In a 2011 episode of Real Housewives of Beverly Hills, Adrienne Maloof hosted a spa day for her costars that I haven't stopped thinking about ever since. Maloof, then married to celebrity plastic surgeon Paul Nassif, invited the girls to her sprawling bathroom to indulge in spray tans, laser work, HydraFacials, LED light therapy, and more, with services provided by three masseuses and two aestheticians (along with champagne furnished by a staff of three extraordinarily attractive waiters). The HydraFacial machine alone was said to cost $40,000 — and I can’t even begin to imagine how much the cabana boys cost.
Obviously, the whole setup was a fantasy for the average person (I mean, she had frozen yogurt available with 15 toppings!) and, as I watched the episode so many years ago, I tried to imagine what it must be like to live with a day spa down the hall. Flash forward nearly a decade, and in one way or another, we can all live like Maloof. We can harness LED light therapy from the comfort of our own couches thanks to masks and wands used for home use, self-administer microcurrent treatment, and even get personalized derm advice straight from an app. So it stands to reason that we should be able to enjoy the exfoliating powers of microdermabrasion sinkside, too.
The allure of microdermabrasion is that it uses various inert crystals, salt, or ice to gently and mechanically exfoliate the skin surface, removing dead superficial layers and allowing fresh underlying layers to shine through for a newfound glow. “These machines also use vacuum suction to minimize the crystals and exfoliated dead skin debris on the treated skin surface,” explains dermatologist S. Manjula Jegasothy, M.D. “This vacuum may also remove superficial clogged pore debris like blackheads, although not as well as salicylic acid peels or physical extraction."
Devices geared to deliver similar exfoliation at home may help induce that elusive glow, but Dr. Jegasothy says that, due to a less intense vacuum and crystal load, there's no comparing at-home treatments and the professional kind. Gabriel Chiu, M.D., a plastic and reconstructive surgeon based in Beverly Hills, also advises we dial down our expectations — and takes it one step further, eschewing microdermabrasion altogether in favor of gentler exfoliating options. "You're better off using a Clarisonic on a regular basis than having at-home or spa-grade treatments, since it is similarly effective and cheaper," he says.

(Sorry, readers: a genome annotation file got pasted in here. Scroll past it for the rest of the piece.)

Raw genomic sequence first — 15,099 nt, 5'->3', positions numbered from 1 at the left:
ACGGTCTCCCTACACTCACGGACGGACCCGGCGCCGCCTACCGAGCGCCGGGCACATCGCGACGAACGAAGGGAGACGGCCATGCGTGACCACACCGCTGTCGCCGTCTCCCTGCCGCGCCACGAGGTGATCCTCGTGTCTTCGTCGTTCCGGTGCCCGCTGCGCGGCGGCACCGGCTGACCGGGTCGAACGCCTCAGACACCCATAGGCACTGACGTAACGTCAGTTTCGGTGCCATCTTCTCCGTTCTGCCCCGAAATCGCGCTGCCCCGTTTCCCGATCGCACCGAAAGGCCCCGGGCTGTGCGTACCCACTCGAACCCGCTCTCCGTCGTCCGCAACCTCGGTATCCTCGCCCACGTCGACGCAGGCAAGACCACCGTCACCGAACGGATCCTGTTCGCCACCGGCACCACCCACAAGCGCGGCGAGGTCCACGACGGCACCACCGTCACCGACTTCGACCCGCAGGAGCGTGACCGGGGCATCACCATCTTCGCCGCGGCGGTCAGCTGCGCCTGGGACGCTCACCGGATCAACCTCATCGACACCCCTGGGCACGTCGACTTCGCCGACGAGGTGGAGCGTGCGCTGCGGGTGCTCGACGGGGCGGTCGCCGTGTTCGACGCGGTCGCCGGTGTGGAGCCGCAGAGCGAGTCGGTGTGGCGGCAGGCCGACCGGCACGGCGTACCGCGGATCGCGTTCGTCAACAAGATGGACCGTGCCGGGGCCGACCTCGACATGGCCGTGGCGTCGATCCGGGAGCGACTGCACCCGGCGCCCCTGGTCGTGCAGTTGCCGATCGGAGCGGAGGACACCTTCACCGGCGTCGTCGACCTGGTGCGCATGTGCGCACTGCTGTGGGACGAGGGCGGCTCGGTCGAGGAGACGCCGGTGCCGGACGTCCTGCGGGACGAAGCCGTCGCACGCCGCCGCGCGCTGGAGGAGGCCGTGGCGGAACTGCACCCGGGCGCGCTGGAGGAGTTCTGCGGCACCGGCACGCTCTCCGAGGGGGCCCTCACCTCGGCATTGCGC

For the most part, Dr. Chiu is right about the cost, though newer devices are bringing microdermabrasion-style exfoliating home for even cheaper than an oscillating cleansing brush — but before you add to cart, heed Dr. Jegasothy's advice. "Microdermabrasion should not be used on any type of inflamed skin," she says. "Before beginning any skin treatment procedure at home, consulting a board-certified dermatologist is always best.” Ahead, I tried three of the top-selling DIY microdermabrasion tools at a range of price points…
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With a diamond-tipped wand attached to a hose with vacuum suction, this at-home kit most closely resembles the setup of an in-office treatment. It's not as strong as the pro models, but after running the device's automated mode — which guides you through timed sections for sanding skin on the forehead, cheeks, nose, chin, neck, and chest — I found the vacuum suction and abrasion of the tip to be plenty strong for my combination skin. There's a "sensitive" mode, but it requires you special order a secondary diamond tip for less abrasion.
Running the process on standard mode took a little getting used to; controlling the vacuum-powered tip can be tricky, and it left my face a little pink and my chin and neck with straight-up red tracks (a normal residual, according to the brand). With a little time and soothing serum, the effect vanished, leaving behind ultra-smooth skin.
Trophy Skin MicrodermMD Home Microdermabrasion System, $299, available at Trophy Skin
At-home micro-exfoliation becomes virtually foolproof with this affordable kit. After loading the battery-operated device with a single-use, crystal-embedded cleansing pad, it's ready to be run across quadrants of the face in one-to-two minute increments, much like a facial cleansing brush.
Though the included directions weren't exactly comprehensive, the design allows for much more liberal usage than more expensive options I tried — and I pushed the limits. A three-minute runtime on the left side of my face may have been more than advised, but the disc puff didn't feel scratchy or rough (thanks in part to a bit of foam cleanser that's emitted with use) and the pressure of the vibrating wand felt quite nice, like a massage chair for the face. In the end, my skin came out feeling super soft, with zero irritation.
Neutrogena Microdermabrasion System, $23.99, available at Ulta Beauty
This pocket-sized glass slab has a gritty surface on one side that picks up dead skin cells when dragged across skin held taut — and because the glass is clear, you can actually see the gunk it carries away (which is oddly satisfying). The most low-tech tool of the bunch also may be the best bet for sensitive skin types: Running the textured surface across my skin felt like it was leaving less of an imprint than a fingernail would, which begs the question of whether this thing even works. But when I saw the cells that collected on its surface, I really felt like it was clearing the way for my serums and other skin care to better penetrate.
Tweezerman Clear Skin Microderm Tool, $20, available at Tweezerman
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